Presentation by the Founding President of the World Public Forum “Dialogue of Civilizations” Vladimir I. Yakunin at the 10th Session of the Rhodes Forum (Greece) on October 4, 2012
The events that have been unfolding during the past 3 decades have yet to be thoroughly analyzed from the factual point of view in order to arrive at some scientific assessment, but even today it seems quite apparent that the world as a whole has entered another, colossal stage of socio-political and economic transformation. Actually, this is the conclusion that has been drawn as a result of its decade of work by the World Public Forum “Dialogue of Civilizations.”
Many in the world today have come to realize that all the pathos and efforts – at times, too excessive – by those who purport to create a global world with a new economy, with new politics and a new democratic structure of the world community in its Anglo-Saxon version. They have proceeded from the idea that it is possible and, in fact, necessary to speedily implement progressive transformations of human life irrespective of its civilizational context. However, it is not as simple as all that. Willingly or not, these initiators have overlooked the fact that the human community is capable of not only undergoing dynamic changes in a number of directions; more than that, it is based on the historic experience accumulated unique cultural and religious practices, traditional values and customs of different civilizations that keep intact the forms of spiritual and material life. Hence, this enables us to talk about the fundamental basics of historical processes or, to put it another way, the civilization constants that must not be ignored if we speak about observing basic philosophical laws of “unity and conflict of the opposites” and “denial of denial” in the process of constructing a more progressive, democratic, humane and integrative future.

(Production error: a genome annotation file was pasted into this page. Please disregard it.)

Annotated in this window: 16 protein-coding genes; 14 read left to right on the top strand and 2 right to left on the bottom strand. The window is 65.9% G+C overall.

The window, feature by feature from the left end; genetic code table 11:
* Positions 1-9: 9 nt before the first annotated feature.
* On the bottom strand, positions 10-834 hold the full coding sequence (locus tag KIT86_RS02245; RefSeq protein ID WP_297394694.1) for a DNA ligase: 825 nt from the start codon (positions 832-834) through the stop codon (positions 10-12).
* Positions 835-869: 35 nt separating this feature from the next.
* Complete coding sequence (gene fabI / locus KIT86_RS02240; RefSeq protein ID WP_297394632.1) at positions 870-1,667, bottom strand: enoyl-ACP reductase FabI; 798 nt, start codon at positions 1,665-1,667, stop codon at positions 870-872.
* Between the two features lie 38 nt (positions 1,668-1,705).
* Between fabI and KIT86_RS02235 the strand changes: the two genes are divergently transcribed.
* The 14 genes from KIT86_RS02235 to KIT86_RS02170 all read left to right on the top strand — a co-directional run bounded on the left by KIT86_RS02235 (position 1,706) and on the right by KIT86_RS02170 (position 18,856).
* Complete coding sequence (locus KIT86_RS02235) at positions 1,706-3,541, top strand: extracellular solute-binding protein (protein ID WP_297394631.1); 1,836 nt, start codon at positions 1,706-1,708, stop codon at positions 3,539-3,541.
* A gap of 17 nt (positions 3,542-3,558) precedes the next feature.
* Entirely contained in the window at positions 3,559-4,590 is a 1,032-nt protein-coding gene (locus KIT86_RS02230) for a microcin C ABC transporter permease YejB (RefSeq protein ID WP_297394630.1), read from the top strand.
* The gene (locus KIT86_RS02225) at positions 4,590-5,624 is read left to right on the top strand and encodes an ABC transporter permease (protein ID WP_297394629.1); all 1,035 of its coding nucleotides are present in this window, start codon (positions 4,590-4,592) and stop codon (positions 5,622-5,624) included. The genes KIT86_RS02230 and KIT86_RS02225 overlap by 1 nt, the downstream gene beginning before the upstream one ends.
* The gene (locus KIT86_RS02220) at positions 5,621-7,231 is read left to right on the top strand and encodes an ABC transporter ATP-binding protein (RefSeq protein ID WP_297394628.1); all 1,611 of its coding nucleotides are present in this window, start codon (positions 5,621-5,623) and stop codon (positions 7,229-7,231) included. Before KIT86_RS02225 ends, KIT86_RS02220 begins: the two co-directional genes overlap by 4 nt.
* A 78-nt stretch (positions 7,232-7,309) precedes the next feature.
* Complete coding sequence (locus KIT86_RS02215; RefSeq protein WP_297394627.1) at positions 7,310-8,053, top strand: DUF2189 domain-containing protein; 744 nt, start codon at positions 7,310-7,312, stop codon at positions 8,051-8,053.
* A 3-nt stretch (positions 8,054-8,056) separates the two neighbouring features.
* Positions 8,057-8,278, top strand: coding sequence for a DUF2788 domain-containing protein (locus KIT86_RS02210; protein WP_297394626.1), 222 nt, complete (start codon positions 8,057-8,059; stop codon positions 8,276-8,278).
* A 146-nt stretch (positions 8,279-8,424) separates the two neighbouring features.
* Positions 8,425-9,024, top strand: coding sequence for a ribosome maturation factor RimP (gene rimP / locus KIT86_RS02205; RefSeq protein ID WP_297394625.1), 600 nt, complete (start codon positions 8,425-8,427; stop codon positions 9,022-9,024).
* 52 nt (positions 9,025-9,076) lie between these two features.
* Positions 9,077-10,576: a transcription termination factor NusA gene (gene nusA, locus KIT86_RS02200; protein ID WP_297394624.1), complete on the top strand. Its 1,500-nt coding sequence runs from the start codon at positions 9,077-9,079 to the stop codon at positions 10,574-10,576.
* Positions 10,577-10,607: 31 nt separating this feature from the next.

The shaky condition of all levels of the present-day world system demonstrates one distinguishing feature which political scientists and public dignitaries began mentioning only at the end of the 20th century. Crises in international politics and in the world economy, devastating local and world wars or widespread public discontent and catastrophes have occurred in the past, however, they were not accompanied by such a threatening growth of inter-civilization tension.
Excessive pressure and aggressive penetration by the West into traditional Muslim regions have led to the point where the first political reaction in the world to the destabilization of inter-civilization relations was seen in the emergence of the Declaration of the Islamic Symposium that was held in Teheran in 1999. In that Declaration the representatives of the heads of state and government in the Organization of Islamic Conference called for the establishment of a dialogue among civilizations in order to promote conditions for a more in-depth examination and solution of many international problems. Moreover, the Declaration mapped out a whole number of constructive vectors and problems that require international discussion to this day.
At the turn of the century, the President of Iran, Mohammad Khatami, stressed the need to launch a new project that could compete with and counteract the ideology of mistrust, enmity and confrontation among civilizations. This initiative aimed at promoting a dialogue, as well as mutual understanding and cooperation among civilizations, was supported by the UN General Assembly, the 53rd session of which proclaimed 2001 the Year of the Dialogue among Civilizations. Within the framework of such a dialogue, President Khatami proposed “to discuss the historical and philosophical aspects of the problem, and explore the metaphorical and literal meanings of the concept of “dialogue” and what great thinkers have thought and said about it.” Khatami talked about the fundamental principles that should underlie this dialogue: equality and mutual respect among the parties involved, to be expressed in readiness to “listen to” each other, mutual tolerance and good will. In his view, a genuine dialogue is incompatible with such concepts as “subjugation” or “cultural domination”: “No civilization has the right to appropriate the achievements of another civilization as its own, nor to deny that any civilization participates in the history of common human civilization.”